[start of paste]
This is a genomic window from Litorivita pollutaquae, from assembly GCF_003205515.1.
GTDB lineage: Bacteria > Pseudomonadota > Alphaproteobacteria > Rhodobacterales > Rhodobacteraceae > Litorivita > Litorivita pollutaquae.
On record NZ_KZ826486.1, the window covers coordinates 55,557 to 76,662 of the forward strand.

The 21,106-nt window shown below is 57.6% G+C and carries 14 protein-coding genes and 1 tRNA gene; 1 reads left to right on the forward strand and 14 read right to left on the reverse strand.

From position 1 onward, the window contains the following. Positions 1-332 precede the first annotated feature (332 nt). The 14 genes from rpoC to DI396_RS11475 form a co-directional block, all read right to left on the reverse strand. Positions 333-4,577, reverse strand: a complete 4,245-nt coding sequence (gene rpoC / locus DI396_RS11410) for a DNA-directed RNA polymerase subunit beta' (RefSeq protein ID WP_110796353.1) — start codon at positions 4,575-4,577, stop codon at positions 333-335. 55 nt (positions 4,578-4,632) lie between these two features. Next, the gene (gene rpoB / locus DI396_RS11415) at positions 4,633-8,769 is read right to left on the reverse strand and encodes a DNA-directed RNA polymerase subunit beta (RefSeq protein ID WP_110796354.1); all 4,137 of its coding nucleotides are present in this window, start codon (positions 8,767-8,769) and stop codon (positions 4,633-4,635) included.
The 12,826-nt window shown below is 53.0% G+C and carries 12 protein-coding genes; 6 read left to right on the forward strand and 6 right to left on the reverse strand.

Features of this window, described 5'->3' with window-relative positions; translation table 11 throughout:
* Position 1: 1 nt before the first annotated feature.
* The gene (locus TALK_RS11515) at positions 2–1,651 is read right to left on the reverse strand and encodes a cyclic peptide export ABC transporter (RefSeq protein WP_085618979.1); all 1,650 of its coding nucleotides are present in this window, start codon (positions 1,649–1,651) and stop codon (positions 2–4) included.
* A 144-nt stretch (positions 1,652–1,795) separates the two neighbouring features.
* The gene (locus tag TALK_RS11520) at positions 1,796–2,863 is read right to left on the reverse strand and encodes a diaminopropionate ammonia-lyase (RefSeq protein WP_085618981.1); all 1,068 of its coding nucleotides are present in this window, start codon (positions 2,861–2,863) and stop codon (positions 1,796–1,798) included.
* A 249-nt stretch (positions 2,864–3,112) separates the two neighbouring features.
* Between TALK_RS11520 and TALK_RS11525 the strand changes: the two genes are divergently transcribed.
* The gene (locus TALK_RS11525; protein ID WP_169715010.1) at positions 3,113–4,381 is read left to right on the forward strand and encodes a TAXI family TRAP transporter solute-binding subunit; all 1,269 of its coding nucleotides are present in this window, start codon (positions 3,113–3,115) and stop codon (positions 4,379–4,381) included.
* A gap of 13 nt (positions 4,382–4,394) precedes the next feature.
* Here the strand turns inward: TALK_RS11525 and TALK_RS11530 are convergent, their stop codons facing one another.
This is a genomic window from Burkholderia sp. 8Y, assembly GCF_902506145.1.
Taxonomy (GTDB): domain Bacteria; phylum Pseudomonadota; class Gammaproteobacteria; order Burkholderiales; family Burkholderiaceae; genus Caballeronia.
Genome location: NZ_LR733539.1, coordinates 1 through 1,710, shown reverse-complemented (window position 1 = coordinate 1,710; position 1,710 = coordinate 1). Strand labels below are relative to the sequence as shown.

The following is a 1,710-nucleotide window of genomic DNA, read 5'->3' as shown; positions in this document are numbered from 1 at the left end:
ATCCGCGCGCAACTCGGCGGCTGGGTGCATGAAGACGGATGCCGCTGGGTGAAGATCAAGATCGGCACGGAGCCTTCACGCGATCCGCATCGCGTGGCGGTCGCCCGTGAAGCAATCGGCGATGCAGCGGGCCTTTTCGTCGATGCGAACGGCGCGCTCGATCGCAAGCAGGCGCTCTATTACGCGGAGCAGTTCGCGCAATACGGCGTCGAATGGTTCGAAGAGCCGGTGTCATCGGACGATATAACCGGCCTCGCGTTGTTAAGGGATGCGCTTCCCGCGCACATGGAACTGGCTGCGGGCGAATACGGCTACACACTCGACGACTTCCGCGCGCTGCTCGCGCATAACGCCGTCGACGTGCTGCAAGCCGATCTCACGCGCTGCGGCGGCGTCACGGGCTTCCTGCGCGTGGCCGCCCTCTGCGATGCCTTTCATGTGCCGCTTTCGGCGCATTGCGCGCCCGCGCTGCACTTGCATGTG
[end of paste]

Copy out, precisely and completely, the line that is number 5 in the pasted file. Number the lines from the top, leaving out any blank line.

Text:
From position 1 onward, the window contains the following. Positions 1-332 precede the first annotated feature (332 nt). The 14 genes from rpoC to DI396_RS11475 form a co-directional block, all read right to left on the reverse strand. Positions 333-4,577, reverse strand: a complete 4,245-nt coding sequence (gene rpoC / locus DI396_RS11410) for a DNA-directed RNA polymerase subunit beta' (RefSeq protein ID WP_110796353.1) — start codon at positions 4,575-4,577, stop codon at positions 333-335. 55 nt (positions 4,578-4,632) lie between these two features. Next, the gene (gene rpoB / locus DI396_RS11415) at positions 4,633-8,769 is read right to left on the reverse strand and encodes a DNA-directed RNA polymerase subunit beta (RefSeq protein ID WP_110796354.1); all 4,137 of its coding nucleotides are present in this window, start codon (positions 8,767-8,769) and stop codon (positions 4,633-4,635) included.